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Extended Audio Sample Say Her Name Audiobook, by Francisco Goldman Click for printable size audiobook cover
3.64 out of 53.64 out of 53.64 out of 53.64 out of 53.64 out of 5 3.64 (25 ratings) (rate this audio book) Author: Francisco Goldman Narrator: Robert Fass Publisher: Tantor Format: Unabridged Audiobook Delivery: Instant Download Audio Length: Release Date: May 2011 ISBN: 9781452672069
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Celebrated novelist Francisco Goldman married a beautiful young writer named Aura Estrada in a romantic Mexican hacienda in the summer of 2005. The month before their second anniversary, during a long-awaited holiday, Aura broke her neck while body-surfing. Francisco, blamed for Aura’s death by her family and blaming himself, wanted to die too. But instead he wrote Say Her Name, a novel chronicling his great love and unspeakable loss, tracking the stages of grief when pure love gives way to bottomless pain.

Suddenly a widower, Goldman collects everything he can about his wife, hungry to keep Aura alive with every memory. From her childhood and university days in Mexico City with her fiercely devoted mother to her studies at Columbia University, through their newlywed years in New York City and travels to Mexico and Europe—and always through the prism of her gifted writings—Goldman seeks her essence and grieves her loss. Humor leavens the pain as he lives through the madness of utter grief and creates a living portrait of a love as joyous and playful as it is deep and profound.

Say Her Name is a love story, a bold inquiry into destiny and accountability, and a tribute to Aura, who she was and who she would have been.

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Listener Opinions

  • 3 out of 53 out of 53 out of 53 out of 53 out of 5 Marcia | 2/20/2014

    " At times this "grief memoir" was hard to read because Francisco Goldman is SO sad an SO lost without Aura. But it is ultimately beautiful and sad and moving. "

  • 4 out of 54 out of 54 out of 54 out of 54 out of 5 Peggy Jeffcoat | 1/24/2014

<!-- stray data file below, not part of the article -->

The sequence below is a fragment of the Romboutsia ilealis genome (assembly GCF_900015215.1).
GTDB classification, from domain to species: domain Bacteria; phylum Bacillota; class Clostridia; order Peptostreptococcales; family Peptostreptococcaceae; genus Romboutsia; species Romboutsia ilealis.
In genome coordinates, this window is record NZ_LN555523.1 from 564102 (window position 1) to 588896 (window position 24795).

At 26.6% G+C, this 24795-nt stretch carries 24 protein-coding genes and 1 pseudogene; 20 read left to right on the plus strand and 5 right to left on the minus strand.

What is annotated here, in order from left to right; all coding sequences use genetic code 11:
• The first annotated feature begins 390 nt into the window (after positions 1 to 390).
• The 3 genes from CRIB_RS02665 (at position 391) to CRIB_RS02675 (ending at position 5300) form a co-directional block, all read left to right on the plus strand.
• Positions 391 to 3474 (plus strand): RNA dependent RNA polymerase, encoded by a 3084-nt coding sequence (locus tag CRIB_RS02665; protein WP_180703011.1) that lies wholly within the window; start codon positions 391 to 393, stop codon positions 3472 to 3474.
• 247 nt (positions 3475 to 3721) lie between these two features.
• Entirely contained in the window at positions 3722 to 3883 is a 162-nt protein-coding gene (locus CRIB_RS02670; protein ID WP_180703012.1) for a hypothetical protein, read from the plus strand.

" This book is a fictionalized account of the author's life with Aura Estrada, his wife who died in a surfing accident in 2007. Since it is classified as fiction, I'm uncertain as to some of the facts, but it seems mostly to have occurred the way he write it. I mostly liked it, although parts of it were somewhat tedious to get through. The story is heartbreaking because you know from the beginning that she is going to die. "

  • 5 out of 55 out of 55 out of 55 out of 55 out of 5 Trudy | 1/20/2014

    " This novel is breathtaking and heartbreaking. Reading it is like being inside the writer's head and emotions during the emotionally turbulent years as he remembers his life with Aura, his much younger wife, and mourns for her. While a lovely elegy, it also brings to life the complex person that Aura was, humanizing her by bringing to the fore her talent and good traits as well as her insecurities, occasional cruelty, impatience and other personal defects. In other words, he loves her entirely, with the good and the bad and makes us care for her too. At times it feels somewhat claustrophobic, for there is little in this book that is not about Aura. Even the narrative of the years of his life prior to meeting her are written in view of the day he will meet her and come into her life. A bit of fresh air would have come into the book if he had contextualized it by letting us know what other things were going on in his life and the world around him during those years. Nevertheless, it is what is is: A book about Aura, his paean and elegy to her, and a map of what it is to survive the brutal blow of losing a deeply loved one. "

  • 5 out of 55 out of 55 out of 55 out of 55 out of 5 Featherbooks | 1/3/2014

    " Until I finished the book and looked at the library cataloguing on the spine, I did not realize it was a novel. It was such a painfully beautiful tribute to the author's wife and his love for her, I was sure it was biography. I can't put it any better than Annie Proulx: "We may feel we know something about love's burn, the scorching heat of loss, but reading this book is to stand in front of a blowtorch, to take a farrier's rasp to raw ends ... Wrenching funny, powerful, beautiful." "

  • 3 out of 53 out of 53 out of 53 out of 53 out of 5 Kyla | 11/30/2013

    " Chalk up another one for my "mourner-memoir" fascination.. "

  • 3 out of 53 out of 53 out of 53 out of 53 out of 5 Amy Warrick | 11/16/2013

    " After his young wife died in a swimming accident Goldman wrote this loving and beautifully written 'novel' that reads more like a memoir than fiction...it's heartbreaking, and initally gripping, but then the outpouring of grief and love gets tiring. Sob. Sob. I'm sorry, I'm SORRY. I couldn't put it down but I was relieved when it was over. "

  • 3 out of 53 out of 53 out of 53 out of 53 out of 5 Amanda Wheet | 11/5/2013

    " While beautifully written, it often seemed Goldman would jump between scenes or be writing more for himself than the reader. However, as the novel was intended as part of his grieving process, this is understandable. Truly a story of love. "